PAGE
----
By the request of dear friends I have consented to give a brief sketch of my experience and views, with the hope that it will cheer and strengthen the humble, trusting children of the Lord.

At the age of eleven years I was converted, and when twelve years old was baptized, and joined the Methodist Church. At the age of thirteen I heard William Miller deliver his second course of lectures in Portland, Maine. I then felt that I was not holy, not ready to see Jesus. And when the invitation was given for church members and sinners to come forward for prayers, I embraced the first opportunity, for I knew that I must have a great work done for me to fit me for heaven. My soul was thirsting for full and free salvation, but knew not how to obtain it.

In 1842, I constantly attended the second advent meetings in Portland, Maine, and fully believed that the Lord was coming. I was hungering and thirsting for full salvation, an entire conformity to the will of God. Day and night I was struggling to obtain this priceless treasure, that all the riches of earth could not purchase. As I was bowed before God praying for this blessing, the duty to go and pray in a public prayer meeting was presented before me. I had never prayed vocally in meeting, and drew back from the duty, fearing that if I should attempt to pray I would be confounded. Every time I went before the Lord in secret prayer this unfulfilled duty presented itself, until I ceased to pray, and settled down in a melancholy state, and finally in deep despair.

In this state of mind I remained for three weeks, with not one ray of light to pierce the thick clouds of darkness around me. I then had two dreams which gave me a faint ray of light and hope. After that I opened my mind to my devoted mother. She told me that I was not lost and advised me to go and see Brother Stockman, who then preached to the Advent people in Portland. I had great confidence in him, for he was a devoted and beloved servant of Christ. His words affected me and led me to hope. I returned home and again went before the Lord, and promised that I would do and suffer anything if I could have the smiles of Jesus. The same duty was presented. There was to be a prayer meeting that evening, which I attended, and when others knelt to pray, I bowed with them trembling, and after two or three had prayed, I opened my mouth in prayer before I was aware of it, and the promises of God looked to me like so many precious pearls that were to be received by only asking for them. As I prayed, the burden and agony of soul that I had so long felt left me, and the blessing of God came upon me like the gentle dew. I gave glory to God for what I felt, but I longed for more. I could not be satisfied till I was filled with the fullness of God. Inexpressible love for Jesus filled my soul. Wave after wave of glory rolled over me, until my body grew stiff. Everything was shut out from me but Jesus and glory, and I knew nothing of what was passing around me.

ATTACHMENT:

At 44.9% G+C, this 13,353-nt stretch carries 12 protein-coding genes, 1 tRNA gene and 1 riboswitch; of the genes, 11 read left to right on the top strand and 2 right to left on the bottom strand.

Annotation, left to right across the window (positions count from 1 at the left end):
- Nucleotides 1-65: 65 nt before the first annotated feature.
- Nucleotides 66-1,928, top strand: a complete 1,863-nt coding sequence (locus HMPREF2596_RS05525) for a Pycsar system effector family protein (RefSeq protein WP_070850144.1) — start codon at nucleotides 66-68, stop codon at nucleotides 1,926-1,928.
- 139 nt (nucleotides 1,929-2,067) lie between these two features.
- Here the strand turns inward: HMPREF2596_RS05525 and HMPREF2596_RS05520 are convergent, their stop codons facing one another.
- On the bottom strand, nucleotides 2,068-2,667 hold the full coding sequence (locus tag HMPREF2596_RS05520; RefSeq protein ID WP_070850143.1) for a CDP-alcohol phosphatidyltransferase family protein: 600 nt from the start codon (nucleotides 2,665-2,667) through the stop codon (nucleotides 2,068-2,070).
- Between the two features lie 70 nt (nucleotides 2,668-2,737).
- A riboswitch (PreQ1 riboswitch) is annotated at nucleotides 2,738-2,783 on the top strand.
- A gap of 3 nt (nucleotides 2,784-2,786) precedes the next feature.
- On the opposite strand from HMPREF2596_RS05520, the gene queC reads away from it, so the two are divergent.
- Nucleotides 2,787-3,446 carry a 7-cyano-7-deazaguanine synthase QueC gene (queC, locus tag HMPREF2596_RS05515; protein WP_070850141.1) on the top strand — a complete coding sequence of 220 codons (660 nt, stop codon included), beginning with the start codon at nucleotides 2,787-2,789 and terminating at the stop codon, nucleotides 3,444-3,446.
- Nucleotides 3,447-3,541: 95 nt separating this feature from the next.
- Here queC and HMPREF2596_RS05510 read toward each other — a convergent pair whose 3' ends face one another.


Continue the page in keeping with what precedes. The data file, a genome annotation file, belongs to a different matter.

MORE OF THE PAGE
I remained in this state of body and mind a long time, and when I realized what was around me, everything seemed changed. Everything looked glorious and new, as if smiling and praising God. I was then willing to confess Jesus everywhere. For six months not a cloud of darkness passed over my mind. My soul was daily drinking rich draughts of salvation. I thought that those who loved Jesus would love His coming, so went to the class meeting and told them what Jesus had done for me and what a fullness I enjoyed through believing that the Lord was coming. The class leader interrupted me, saying, "Through Methodism"; but I could not give the glory to Methodism when it was Christ and the hope of His soon coming that had made me free.

Most of my father's family were full believers in the advent, and for bearing testimony to this glorious doctrine seven of us were at one time cast out of the Methodist Church. At this time the words of the prophet were exceedingly precious to us: "Your brethren that hated you, that cast you out for My name's sake, said, Let the Lord be glorified: but He shall appear to your joy, and they shall be ashamed." Isa. 66:5.

From this time, up to December, 1844, my joys, trials, and disappointments were like those of my dear Advent friends around me. At this time I visited one of our Advent sisters, and in the morning we bowed around the family altar. It was not an exciting occasion, and there were but five of us present, all women. While I was praying, the power of God came upon me as I had never felt it before. I was wrapped in a vision of God's glory, and seemed to be rising higher and higher from the earth, and was shown something of the travels of the Advent people to the Holy City, as narrated below.

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My First Vision

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